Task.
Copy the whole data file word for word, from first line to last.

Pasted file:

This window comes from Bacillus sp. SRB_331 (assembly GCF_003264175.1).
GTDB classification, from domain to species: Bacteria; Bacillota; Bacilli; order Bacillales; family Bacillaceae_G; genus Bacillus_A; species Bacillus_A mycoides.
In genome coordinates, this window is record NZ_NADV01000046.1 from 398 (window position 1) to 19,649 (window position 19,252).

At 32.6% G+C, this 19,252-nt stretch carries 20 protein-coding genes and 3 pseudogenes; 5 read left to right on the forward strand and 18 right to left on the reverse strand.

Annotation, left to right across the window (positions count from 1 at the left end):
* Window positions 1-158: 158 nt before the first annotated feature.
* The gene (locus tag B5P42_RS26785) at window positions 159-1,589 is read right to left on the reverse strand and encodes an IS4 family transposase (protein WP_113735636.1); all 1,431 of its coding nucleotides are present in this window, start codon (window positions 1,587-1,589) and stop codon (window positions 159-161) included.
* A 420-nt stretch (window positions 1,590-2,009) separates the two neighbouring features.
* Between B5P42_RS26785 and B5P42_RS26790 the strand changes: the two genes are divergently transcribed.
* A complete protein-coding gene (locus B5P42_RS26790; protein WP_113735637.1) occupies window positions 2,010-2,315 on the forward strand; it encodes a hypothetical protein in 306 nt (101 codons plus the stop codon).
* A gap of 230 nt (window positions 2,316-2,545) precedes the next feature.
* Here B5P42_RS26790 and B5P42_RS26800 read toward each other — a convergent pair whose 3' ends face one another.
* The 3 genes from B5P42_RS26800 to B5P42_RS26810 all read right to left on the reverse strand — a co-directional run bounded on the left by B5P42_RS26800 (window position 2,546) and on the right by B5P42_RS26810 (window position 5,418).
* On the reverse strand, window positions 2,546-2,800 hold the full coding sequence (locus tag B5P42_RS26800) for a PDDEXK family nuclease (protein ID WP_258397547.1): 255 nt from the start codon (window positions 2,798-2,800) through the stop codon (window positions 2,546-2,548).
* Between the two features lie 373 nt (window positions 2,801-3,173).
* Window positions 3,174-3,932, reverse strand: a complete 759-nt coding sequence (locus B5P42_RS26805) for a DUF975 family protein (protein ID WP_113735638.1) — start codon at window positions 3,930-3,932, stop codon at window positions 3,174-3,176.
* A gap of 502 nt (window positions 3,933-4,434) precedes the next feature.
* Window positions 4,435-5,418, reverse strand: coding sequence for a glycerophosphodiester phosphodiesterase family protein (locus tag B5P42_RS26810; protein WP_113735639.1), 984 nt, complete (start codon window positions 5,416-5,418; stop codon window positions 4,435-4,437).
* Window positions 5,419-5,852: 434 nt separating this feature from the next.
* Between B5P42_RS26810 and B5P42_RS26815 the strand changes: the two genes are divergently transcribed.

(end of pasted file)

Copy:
This window comes from Bacillus sp. SRB_331 (assembly GCF_003264175.1).
GTDB classification, from domain to species: Bacteria; Bacillota; Bacilli; order Bacillales; family Bacillaceae_G; genus Bacillus_A; species Bacillus_A mycoides.
In genome coordinates, this window is record NZ_NADV01000046.1 from 398 (window position 1) to 19,649 (window position 19,252).

At 32.6% G+C, this 19,252-nt stretch carries 20 protein-coding genes and 3 pseudogenes; 5 read left to right on the forward strand and 18 right to left on the reverse strand.

Annotation, left to right across the window (positions count from 1 at the left end):
* Window positions 1-158: 158 nt before the first annotated feature.
* The gene (locus tag B5P42_RS26785) at window positions 159-1,589 is read right to left on the reverse strand and encodes an IS4 family transposase (protein WP_113735636.1); all 1,431 of its coding nucleotides are present in this window, start codon (window positions 1,587-1,589) and stop codon (window positions 159-161) included.
* A 420-nt stretch (window positions 1,590-2,009) separates the two neighbouring features.
* Between B5P42_RS26785 and B5P42_RS26790 the strand changes: the two genes are divergently transcribed.
* A complete protein-coding gene (locus B5P42_RS26790; protein WP_113735637.1) occupies window positions 2,010-2,315 on the forward strand; it encodes a hypothetical protein in 306 nt (101 codons plus the stop codon).
* A gap of 230 nt (window positions 2,316-2,545) precedes the next feature.
* Here B5P42_RS26790 and B5P42_RS26800 read toward each other — a convergent pair whose 3' ends face one another.
* The 3 genes from B5P42_RS26800 to B5P42_RS26810 all read right to left on the reverse strand — a co-directional run bounded on the left by B5P42_RS26800 (window position 2,546) and on the right by B5P42_RS26810 (window position 5,418).
* On the reverse strand, window positions 2,546-2,800 hold the full coding sequence (locus tag B5P42_RS26800) for a PDDEXK family nuclease (protein ID WP_258397547.1): 255 nt from the start codon (window positions 2,798-2,800) through the stop codon (window positions 2,546-2,548).
* Between the two features lie 373 nt (window positions 2,801-3,173).
* Window positions 3,174-3,932, reverse strand: a complete 759-nt coding sequence (locus B5P42_RS26805) for a DUF975 family protein (protein ID WP_113735638.1) — start codon at window positions 3,930-3,932, stop codon at window positions 3,174-3,176.
* A gap of 502 nt (window positions 3,933-4,434) precedes the next feature.
* Window positions 4,435-5,418, reverse strand: coding sequence for a glycerophosphodiester phosphodiesterase family protein (locus tag B5P42_RS26810; protein WP_113735639.1), 984 nt, complete (start codon window positions 5,416-5,418; stop codon window positions 4,435-4,437).
* Window positions 5,419-5,852: 434 nt separating this feature from the next.
* Between B5P42_RS26810 and B5P42_RS26815 the strand changes: the two genes are divergently transcribed.